Guide to Changing your Oil

Sugarbush Babes is back at it again!!  This time I'll be going over how to change your oil and filter. Keep in mind that any and all work I do and blog about is on my personal bike.  Therefore I'll be showing you how I change the oil and filter on my 2016 Ducati Scrambler Icon. I've changed my oil a few times be before, so this is actually something I've gotten pretty good at, and you will not believe how easy it is!!!
As always, the most important steps before working on your bike is;
Prepare. Prepare. Prepare.
Read the Fucking Manual!
What you'll need:
4 bottles of Oil ( in my case, my bikes uses Motul 15w50 oil; using about 3.25 quart of it)
A crush washer
An Oil filter
An oil Pan (to catch the oil your dumping out of the bike)
A 3/8 ratchet 
5mm Allen socket
Universal oil filter pliers and universal oil filter wrench
A torque wrench ( you may not have a torque wrench and that's ok, I have one because I am working inside the MotorGrrl space as usual so I have many tools at my disposal. Thanks Val!!!)
A funnell
Latex gloves
I also had some Brooklyn Lager and chain lube and cleaner. 
Go under the bike and find the oil drain plug.  Put your oil pan underneath it or the oil you're about to drain will go everywhere. Use your 5mm hex bit on your ratchet to loosen the drain plug.  Once you have it loose, you can remove with by hand, making sure not to lose that plug in your oil pan.
Let the Oil drain out. 
Next, clean the plug.  It can sometimes get some debris on it and you'll want to remove that before re-inserting it. Mine had tiny little metal shards all over it.
Once you have removed all the debris and all of your oil has drained out of the bike, re-insert the drain plug.
There's a specific torque spec you can find in your user's manual.  It'll tell you how tight the plug needs to be.  If you don't have a torque wrench, tighten pretty fuckin' tight as per usual, but be careful not to strip it.
Next, locate your oil filter.
Use your oil filter wrench to loosen the oil filter from it's housing.  
Once you loosen, take the oil filter wrench away and remove the filter by hand, making sure your oil pan is underneath it, because oil will come out of this area as well. This part can be pretty messy so hopefully you're also wearing your gloves.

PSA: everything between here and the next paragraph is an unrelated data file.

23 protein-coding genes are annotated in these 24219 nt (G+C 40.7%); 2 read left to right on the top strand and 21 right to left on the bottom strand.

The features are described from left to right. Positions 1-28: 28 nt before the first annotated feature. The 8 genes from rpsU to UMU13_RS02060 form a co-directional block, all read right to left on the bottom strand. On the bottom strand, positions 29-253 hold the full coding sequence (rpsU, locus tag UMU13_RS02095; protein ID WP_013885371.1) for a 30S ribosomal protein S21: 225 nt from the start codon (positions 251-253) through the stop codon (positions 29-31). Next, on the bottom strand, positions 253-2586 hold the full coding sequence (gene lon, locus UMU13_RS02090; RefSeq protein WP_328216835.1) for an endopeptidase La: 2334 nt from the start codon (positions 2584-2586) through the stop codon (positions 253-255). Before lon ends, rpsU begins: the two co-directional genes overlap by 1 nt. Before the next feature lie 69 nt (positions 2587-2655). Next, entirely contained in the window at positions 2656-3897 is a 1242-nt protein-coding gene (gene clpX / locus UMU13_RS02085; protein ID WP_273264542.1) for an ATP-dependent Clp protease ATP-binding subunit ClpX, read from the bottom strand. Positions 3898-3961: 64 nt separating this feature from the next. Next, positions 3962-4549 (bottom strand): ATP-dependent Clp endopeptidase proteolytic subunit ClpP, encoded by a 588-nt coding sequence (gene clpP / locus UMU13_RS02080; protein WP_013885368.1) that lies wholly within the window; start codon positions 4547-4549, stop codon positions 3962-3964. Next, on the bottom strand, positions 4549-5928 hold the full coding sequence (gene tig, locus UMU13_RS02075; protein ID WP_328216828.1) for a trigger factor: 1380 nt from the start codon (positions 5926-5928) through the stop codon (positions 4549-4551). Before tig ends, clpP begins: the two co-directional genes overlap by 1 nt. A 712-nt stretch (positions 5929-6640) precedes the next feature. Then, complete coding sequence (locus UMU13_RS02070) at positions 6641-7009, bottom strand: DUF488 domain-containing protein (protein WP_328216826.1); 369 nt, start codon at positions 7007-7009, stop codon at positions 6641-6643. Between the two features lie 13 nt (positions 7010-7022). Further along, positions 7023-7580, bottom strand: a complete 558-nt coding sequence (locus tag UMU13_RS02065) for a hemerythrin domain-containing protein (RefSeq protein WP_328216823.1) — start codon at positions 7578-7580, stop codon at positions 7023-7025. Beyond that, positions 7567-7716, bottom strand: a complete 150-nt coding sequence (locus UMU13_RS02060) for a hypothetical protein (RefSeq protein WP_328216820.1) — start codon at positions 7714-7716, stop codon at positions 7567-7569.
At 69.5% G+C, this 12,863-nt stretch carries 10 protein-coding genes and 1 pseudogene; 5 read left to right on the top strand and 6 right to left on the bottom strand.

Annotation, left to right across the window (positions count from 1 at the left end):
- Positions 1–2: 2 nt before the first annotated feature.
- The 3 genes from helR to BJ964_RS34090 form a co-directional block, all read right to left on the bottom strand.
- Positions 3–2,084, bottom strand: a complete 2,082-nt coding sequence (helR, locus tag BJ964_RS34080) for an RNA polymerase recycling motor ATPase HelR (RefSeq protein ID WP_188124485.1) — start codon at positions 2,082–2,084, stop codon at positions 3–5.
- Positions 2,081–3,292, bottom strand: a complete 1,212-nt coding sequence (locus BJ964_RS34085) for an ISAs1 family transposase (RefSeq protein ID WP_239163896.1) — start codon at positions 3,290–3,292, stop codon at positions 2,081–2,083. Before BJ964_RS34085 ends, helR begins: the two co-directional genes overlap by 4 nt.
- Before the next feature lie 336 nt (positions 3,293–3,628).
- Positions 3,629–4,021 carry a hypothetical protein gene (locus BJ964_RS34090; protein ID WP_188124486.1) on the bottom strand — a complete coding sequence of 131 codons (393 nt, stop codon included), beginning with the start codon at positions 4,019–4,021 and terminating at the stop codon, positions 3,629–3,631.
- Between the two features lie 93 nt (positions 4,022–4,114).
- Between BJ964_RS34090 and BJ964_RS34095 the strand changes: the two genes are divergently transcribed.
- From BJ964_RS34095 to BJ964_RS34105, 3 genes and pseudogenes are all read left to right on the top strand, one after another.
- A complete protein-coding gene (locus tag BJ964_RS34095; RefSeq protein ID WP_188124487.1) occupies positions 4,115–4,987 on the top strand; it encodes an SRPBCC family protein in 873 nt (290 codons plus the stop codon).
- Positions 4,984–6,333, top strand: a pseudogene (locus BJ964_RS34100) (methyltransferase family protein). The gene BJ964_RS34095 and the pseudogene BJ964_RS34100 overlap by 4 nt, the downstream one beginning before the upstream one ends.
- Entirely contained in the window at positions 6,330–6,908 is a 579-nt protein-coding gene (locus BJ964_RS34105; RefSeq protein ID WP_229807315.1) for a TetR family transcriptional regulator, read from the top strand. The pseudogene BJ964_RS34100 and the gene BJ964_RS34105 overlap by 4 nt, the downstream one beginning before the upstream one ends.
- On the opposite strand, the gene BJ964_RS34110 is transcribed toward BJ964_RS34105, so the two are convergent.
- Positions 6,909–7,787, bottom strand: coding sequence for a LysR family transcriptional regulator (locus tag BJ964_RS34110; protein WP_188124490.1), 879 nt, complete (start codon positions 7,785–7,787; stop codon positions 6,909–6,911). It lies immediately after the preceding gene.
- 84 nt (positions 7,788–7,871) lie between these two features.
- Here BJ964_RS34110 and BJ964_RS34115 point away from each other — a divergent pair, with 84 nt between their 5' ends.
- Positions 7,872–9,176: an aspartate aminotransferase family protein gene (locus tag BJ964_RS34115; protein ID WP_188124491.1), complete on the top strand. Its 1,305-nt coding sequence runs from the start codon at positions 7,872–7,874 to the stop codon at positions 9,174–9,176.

Once the filter is completely removed, flip it over and let any excess oil from the filter, drain into your oil pan. 
Once all the oil has drained, wipe the housing down with a shop rag.  It's always a good idea to clean up the nooks a crannies that you  have on your bike when you're doing any kind of work.  This is also a good time to make sure that the gasket from the filter you just removed, did not get stuck on the engine. You’ll know right away when you clean out the area. Just wipe it down, take away excess dirt and debris before moving onto the next step. 
Find your new oil filter, and pour just a little but of oil on to the gasket.
This will help seal the new filter onto the bike.
Fill the oil filter about a three quarters of the way with the new oil.
Now you can out your new oil filter onto the bike.
Hand tighten as best you can.
If you get a bunch of new oil onto the outside of the filter, go ahead and wipe it down. 
Use your oil filter wrench to finish tightening it.  They can leak if you're not careful.
Now you have to put oil back into the bike.
Locate the little cap that says oil on it and unscrew.
Stick the funnel in there and fill your bike with oil.  The Scrambler takes about 3.25 quarts of it. 
Keep an eye on your sight glass when you fill your oil.
The oil should be in between your minimum and maximum lines right next to your sight glass. 
Remove the funnel and screw the oil cap back onto the bike. 
Now you have to check your work. 
Turn the bike on making sure it is in neutral and make sure nothing is leaking out. 
Let the bike run for a couple minutes.
Turn the bike off and let the oil settle.
Check your sight glass to see if the oil level is by the top marker.  If it is, you're done.  If it's a little low, you have a to add more oil. I really you would want it to be in between the maximum and minimum line; I like mine closer to the top.
If you're doing this at home, take your old oil to an motorcycle shop.  They'll know what to do, just give them a call and make sure that they have room for it first!
And that's it!
You did it!
Changing your oil is easy AF.
Atta Girl!!
Big thanks to Karim for his supervision.  I always like to have a pro around just in case.  
More lessons, and news, and fun coming at ya real soon. 
Until then my babies, ride safe.